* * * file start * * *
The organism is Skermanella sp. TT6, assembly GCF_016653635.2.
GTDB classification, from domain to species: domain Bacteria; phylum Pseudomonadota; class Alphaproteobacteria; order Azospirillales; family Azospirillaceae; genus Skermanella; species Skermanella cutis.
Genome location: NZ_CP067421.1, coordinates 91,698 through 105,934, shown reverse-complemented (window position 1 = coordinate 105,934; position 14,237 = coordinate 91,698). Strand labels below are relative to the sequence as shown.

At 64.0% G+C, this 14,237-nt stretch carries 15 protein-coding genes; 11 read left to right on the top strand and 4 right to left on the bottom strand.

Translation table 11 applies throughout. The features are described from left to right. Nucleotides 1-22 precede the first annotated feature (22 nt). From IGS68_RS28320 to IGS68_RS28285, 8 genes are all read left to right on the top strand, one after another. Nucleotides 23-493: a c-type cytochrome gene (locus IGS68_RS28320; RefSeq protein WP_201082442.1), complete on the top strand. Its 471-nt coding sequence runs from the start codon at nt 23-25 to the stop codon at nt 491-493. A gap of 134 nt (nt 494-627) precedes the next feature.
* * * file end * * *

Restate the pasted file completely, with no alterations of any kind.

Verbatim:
The organism is Skermanella sp. TT6, assembly GCF_016653635.2.
GTDB classification, from domain to species: domain Bacteria; phylum Pseudomonadota; class Alphaproteobacteria; order Azospirillales; family Azospirillaceae; genus Skermanella; species Skermanella cutis.
Genome location: NZ_CP067421.1, coordinates 91,698 through 105,934, shown reverse-complemented (window position 1 = coordinate 105,934; position 14,237 = coordinate 91,698). Strand labels below are relative to the sequence as shown.

At 64.0% G+C, this 14,237-nt stretch carries 15 protein-coding genes; 11 read left to right on the top strand and 4 right to left on the bottom strand.

Translation table 11 applies throughout. The features are described from left to right. Nucleotides 1-22 precede the first annotated feature (22 nt). From IGS68_RS28320 to IGS68_RS28285, 8 genes are all read left to right on the top strand, one after another. Nucleotides 23-493: a c-type cytochrome gene (locus IGS68_RS28320; RefSeq protein WP_201082442.1), complete on the top strand. Its 471-nt coding sequence runs from the start codon at nt 23-25 to the stop codon at nt 491-493. A gap of 134 nt (nt 494-627) precedes the next feature.